Prescribing for Travel Vaccines
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There are three ways a travel vaccine can be administered
1. under a PGD (Patient Group Direction)
2. under a PSD (Patient Specific Direction)
3. by a medical or non medical prescriber (using an FP10 [GP10 in Scotland] for an NHS vaccine and a private prescription if the vaccine is to be administered as an non NHS vaccine).
- Legislation passed in 2000 brought PGDs and PSDs into existence and at that time we were administering most travel vaccines under PGDs.
- However, during 2007/2008 it became clear that the only travel vaccines that could be given under a PGD in an NHS setting were the NHS vaccines. (These were and still are hepatitis A, typhoid, polio, cholera and ANY vaccine that has one of these disease protections within it e.g. Revaxis is combined tetanus, polio and diphtheria, so is NHS for travel in an NHS setting; also hepatitis A and B combined is provided as an NHS provision).
- From 2008 all private travel vaccines administered in an NHS setting had to be administered using a prescription or PSD which had to be signed before the vaccines were administered.
- Currently (August 2015) NHS travel vaccine PGDs are often still provided by the Medicines Management within a CCG and they have to be ratified from high authority within the CCG (e.g. a clinical governance lead).
- However, if you did not have a PGD for an NHS travel vaccine you could still administer the drug under a PSD on by a prescription – with both methods the PSD or prescription must be signed by the prescriber before administration
New development of news regarding Private Travel Vaccines (September 2015)
The Human Medicines Regulations 2012 came into force on 14th August 2012 and it would appear that within the statutory document, an exemption was made for the provision of prescribing within private practice. This information regarding the changes from 2012 does not appear to have been known by the travel medicine community but this now means that in England a PGD can now be used for the provision of private vaccines in this NHS setting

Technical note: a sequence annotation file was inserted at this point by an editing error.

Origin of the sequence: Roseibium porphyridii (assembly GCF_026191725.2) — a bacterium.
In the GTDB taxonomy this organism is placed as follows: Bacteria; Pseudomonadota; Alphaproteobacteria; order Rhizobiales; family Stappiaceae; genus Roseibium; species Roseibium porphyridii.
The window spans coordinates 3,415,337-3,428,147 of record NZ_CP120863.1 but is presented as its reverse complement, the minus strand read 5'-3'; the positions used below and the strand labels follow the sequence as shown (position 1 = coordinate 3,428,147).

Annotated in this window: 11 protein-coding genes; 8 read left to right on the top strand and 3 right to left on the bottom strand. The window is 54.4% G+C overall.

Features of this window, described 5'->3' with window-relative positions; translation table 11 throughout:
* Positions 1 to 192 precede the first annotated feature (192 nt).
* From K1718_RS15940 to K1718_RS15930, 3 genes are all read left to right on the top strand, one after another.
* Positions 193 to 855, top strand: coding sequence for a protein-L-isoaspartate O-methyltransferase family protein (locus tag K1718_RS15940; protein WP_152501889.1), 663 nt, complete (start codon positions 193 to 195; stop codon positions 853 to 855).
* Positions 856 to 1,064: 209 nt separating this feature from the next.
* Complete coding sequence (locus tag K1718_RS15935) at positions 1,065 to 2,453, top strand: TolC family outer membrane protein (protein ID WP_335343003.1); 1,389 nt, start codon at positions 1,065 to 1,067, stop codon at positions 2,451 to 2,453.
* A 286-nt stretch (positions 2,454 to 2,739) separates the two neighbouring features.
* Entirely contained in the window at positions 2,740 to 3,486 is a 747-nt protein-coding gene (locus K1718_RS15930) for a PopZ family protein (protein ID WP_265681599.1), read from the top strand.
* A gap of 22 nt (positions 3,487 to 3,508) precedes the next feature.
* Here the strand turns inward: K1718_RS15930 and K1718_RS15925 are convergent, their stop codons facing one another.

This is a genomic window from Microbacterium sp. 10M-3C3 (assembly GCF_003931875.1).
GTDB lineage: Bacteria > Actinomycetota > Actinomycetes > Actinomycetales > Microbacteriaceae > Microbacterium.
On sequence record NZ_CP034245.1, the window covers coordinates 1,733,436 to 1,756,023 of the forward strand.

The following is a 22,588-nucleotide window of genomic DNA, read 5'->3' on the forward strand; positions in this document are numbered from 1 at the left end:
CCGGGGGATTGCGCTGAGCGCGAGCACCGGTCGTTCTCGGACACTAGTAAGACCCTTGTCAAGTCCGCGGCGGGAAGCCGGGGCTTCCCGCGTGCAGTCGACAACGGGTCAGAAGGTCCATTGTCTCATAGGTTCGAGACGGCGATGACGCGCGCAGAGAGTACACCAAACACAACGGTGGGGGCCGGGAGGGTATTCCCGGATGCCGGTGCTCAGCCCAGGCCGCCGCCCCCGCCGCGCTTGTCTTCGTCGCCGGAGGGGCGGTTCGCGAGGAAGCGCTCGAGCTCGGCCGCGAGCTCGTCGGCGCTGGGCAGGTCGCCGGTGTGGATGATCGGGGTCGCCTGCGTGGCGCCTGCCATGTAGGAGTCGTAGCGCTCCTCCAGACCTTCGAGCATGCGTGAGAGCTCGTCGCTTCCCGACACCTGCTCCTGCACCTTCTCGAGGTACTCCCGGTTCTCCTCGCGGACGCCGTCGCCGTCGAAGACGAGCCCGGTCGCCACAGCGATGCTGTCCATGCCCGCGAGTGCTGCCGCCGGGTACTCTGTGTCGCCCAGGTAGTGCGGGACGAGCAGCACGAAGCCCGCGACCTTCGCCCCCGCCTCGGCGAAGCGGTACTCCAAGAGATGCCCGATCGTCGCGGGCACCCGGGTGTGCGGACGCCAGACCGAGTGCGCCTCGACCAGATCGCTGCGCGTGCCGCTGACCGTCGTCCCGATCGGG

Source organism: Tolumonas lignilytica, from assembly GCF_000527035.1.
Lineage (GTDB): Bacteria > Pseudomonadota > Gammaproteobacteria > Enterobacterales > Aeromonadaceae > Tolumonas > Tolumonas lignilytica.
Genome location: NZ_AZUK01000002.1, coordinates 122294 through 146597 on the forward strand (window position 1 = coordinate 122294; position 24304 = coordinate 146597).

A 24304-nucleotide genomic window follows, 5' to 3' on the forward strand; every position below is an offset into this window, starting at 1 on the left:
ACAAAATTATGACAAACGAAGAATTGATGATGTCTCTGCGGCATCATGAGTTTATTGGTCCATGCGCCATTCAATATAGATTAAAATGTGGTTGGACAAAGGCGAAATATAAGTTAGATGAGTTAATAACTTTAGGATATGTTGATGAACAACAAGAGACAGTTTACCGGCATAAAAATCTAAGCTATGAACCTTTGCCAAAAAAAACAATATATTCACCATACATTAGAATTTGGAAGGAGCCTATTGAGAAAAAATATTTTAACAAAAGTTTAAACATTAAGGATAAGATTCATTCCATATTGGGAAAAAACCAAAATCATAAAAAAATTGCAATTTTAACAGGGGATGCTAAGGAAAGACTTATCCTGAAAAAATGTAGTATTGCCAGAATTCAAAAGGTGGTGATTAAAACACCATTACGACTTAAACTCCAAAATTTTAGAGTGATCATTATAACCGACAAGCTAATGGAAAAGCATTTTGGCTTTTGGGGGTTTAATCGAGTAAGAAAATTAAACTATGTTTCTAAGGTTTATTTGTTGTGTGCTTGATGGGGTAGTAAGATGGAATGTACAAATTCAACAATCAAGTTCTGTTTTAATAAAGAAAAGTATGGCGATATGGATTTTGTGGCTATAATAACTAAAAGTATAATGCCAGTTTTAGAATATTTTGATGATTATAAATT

Where is the evidence?
The Care Quality Commission published guidance in their GP Mythbuster 19: Patient Group Directions (PGDs) / Patient Specific Directions (PSDs) published in December 2014 found HERE
What resources are there to help with PGD development?
In the resources section of the information regarding PGDs on the NICE website, a Patient Group Direction template has been provided and it would seem sensible to follow this format when developing a private vaccine PGD. See HERE
New development of news regarding NHS Travel Vaccines (October 2015)
Increasingly I’m receiving e mails from nurse colleagues asking about guidance sent to them from their CCGs telling them that in the future PGDs are not going to be provided for the NHS travel vaccines (hepatitis A, typhoid, cholera and polio) and nor will they ratify such documents – that this responsibility lies with NHS England. In July 2015 the BMA published guidance on PGDs and PSDs (as mentioned above) including the following information: ‘A PGD can only be signed off by an authorised body (CCGs, Local authorities, or NHS England) when it applies to an NHS service’.
If you are in this position then for now, you will need to perform a travel risk assessment on your traveller and then either get a prescription written or a PSD signed to allow you to then give the NHS travel vaccines to your traveller. This is not the most efficient way to undertake the task, a PGD would allow for a far smoother process. The practice nurse trained in travel health is far more knowledgeable and skilled to provide such protection by use of a PGD for the individual vaccine. However until the problem is resolved this is the only legal way you can work in the absence of an in date PGD.
Watch this page for further updates on the subject.
What detail must be on a PSD?
A PSD, signed by a qualified, registered prescriber, at a minimum should specify:
- Name of patient and/or other individual patient identifiers
- Name, form and strength of medicine (generic or brand name where
- Route of administration
- Start and finish dates.
- Signature of prescriber
Other resources to help on the subject
How long should a PGD be kept after it has expired (The same rules apply to PGD records as to all other patient records. For adults, all PGD documentation must be kept for eight years, and for children until the child is 25 years old, or for eight years after a child’s death.) – see HERE
MHRA website on PGDs HERE
NHS PGD website HERE and SEARCH PGDs
NICE site for PGDs HERE
NaTHNaC Medicines Management resources for PGDs and other links HERE
In August 2015 I wrote a travel health update in Practice Nurse Journal – please click HERE or on the image to the left below. Thanks go to Practice Nurse for allowing me to publish this article on my website. Thanks also to Elaine Biscoe (National Practice Nursing Advisor) and Brian Brown (National Medicines Manager) at the CQC for their help informing me of these changes.
For the BMA guidance on PGDs and PSDs go the the website HERE
For the travel risk assessment and travel risk management forms see items no. 1 and 2 in TOOLS – click HERE. The travel risk management form has a sample PSD included within it.